Croatian MPs reject EU training mission for Ukraine
Croatian lawmakers have failed to pass a motion for the Balkan country to join an EU program to train Ukrainian military personnel to fight against Russia.
During a vote on Friday in the national parliament, the Sabor, 97 MPs out of 151 supported the idea of training some 100 Ukrainian troops. The proposal required the backing of two thirds of lawmakers, and fell short by several votes.
Before the session, opponents of the European Union Military Assistance Mission argued that it could make Croatia a “target” for Russia.
The program, which the bloc considers its “widest” military mission to date, is expected to prepare 15,000 Ukrainian servicemen on the territory of some 20 member states. It will cost European taxpayers around €100 million (around $106 million). EU foreign policy chief Josep Borrell said in early December that 1,100 Kiev troops had already begun their training in various camps.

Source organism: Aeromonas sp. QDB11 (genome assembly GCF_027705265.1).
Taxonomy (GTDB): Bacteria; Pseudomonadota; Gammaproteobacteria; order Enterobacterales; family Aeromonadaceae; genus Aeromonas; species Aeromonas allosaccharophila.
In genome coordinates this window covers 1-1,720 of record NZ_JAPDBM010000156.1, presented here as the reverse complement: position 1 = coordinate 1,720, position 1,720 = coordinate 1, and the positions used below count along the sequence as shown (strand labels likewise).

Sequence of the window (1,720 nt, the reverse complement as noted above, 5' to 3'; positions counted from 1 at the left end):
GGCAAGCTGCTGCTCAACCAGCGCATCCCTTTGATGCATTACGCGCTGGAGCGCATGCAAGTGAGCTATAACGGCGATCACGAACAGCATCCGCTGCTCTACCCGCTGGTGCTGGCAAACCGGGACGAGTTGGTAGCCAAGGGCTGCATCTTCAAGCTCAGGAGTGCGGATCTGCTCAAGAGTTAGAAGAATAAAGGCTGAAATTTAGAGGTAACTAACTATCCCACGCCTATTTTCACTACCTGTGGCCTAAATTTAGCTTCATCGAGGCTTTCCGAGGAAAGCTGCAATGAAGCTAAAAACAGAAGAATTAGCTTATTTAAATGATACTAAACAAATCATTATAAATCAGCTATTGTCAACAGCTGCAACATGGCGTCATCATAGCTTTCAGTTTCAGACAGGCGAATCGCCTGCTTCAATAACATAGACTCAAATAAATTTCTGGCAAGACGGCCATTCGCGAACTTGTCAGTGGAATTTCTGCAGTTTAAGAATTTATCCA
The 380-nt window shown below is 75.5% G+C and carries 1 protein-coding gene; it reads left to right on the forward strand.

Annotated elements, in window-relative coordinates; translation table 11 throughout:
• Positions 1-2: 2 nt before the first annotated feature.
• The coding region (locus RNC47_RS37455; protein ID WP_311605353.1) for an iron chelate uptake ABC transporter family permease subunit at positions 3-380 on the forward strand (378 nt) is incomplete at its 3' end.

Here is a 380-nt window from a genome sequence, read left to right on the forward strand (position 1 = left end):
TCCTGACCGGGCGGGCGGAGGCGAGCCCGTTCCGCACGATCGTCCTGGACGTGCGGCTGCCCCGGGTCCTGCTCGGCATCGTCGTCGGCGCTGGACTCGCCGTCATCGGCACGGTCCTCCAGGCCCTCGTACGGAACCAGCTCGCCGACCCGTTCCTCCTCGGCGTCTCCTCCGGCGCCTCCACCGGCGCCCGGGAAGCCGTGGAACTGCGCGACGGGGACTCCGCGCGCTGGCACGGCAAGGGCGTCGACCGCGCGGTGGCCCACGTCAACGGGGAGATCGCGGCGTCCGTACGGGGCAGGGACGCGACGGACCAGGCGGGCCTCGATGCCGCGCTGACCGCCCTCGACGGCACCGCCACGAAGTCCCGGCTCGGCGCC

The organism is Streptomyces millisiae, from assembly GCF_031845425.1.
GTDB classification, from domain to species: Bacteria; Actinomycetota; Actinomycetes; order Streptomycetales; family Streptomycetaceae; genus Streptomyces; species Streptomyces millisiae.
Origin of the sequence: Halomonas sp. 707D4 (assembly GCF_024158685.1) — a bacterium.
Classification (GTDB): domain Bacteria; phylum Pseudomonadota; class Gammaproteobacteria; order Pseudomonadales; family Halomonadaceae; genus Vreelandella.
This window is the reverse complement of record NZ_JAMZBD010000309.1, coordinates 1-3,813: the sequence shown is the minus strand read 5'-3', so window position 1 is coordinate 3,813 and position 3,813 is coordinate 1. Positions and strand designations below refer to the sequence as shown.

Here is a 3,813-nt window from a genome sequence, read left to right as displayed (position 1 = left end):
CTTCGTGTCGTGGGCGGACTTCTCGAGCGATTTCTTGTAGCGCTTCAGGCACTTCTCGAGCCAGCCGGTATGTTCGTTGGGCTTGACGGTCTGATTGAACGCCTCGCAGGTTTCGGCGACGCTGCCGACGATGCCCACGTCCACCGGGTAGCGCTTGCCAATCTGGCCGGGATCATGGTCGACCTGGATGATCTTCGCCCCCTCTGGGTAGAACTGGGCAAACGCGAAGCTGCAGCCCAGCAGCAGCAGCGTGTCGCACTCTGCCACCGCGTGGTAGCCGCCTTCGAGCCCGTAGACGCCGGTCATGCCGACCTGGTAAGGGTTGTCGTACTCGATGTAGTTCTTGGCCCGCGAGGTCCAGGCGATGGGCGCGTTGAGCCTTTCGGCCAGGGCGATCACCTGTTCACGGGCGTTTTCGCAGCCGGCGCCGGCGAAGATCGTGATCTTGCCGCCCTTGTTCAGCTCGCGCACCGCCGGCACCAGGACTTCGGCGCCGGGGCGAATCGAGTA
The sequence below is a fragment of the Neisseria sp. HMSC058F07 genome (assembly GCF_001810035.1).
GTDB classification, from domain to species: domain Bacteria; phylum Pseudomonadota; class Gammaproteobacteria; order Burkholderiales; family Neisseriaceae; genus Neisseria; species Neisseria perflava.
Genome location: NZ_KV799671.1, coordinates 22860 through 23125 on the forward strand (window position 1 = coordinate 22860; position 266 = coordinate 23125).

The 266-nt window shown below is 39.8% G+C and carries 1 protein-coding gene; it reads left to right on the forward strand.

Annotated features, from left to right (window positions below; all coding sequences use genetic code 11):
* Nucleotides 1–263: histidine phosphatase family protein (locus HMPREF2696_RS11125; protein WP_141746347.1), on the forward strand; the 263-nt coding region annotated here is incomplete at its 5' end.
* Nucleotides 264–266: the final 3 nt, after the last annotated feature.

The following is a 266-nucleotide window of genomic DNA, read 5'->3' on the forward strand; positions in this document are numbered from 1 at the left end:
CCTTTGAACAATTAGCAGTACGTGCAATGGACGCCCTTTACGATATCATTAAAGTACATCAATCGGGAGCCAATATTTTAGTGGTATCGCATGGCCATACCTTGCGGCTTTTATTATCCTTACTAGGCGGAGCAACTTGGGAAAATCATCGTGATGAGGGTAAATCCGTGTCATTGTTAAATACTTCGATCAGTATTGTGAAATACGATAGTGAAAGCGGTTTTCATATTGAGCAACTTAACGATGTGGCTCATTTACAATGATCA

However, in Croatia, which is a member of both the EU and NATO, the program led to a major rift in the leadership.
President Zoran Milanovic, who is commander-in-chief of the Croatian armed forces, has strongly resisted involvement in the scheme. He argued that such a move “would mean bringing the war into Croatia.”
This led Prime Minister Andrej Plenkovic, whose cabinet backed the mission, to accuse Milanovic of harboring “pro-Russian views.” The government put the issue before parliament in an attempt to break the deadlock.
The eventual vote by the MPs reflects the overall split in Croatian society, with recent poll showing that some 60% of the population were against the country training Ukrainian troops.
Moscow has repeatedly said that weapons and other forms of assistance that Kiev has been receiving from the EU, US and other countries will not affect the outcome of the conflict in Ukraine, but will only prolong the fighting and increase the risk of a direct confrontation between Russia and NATO.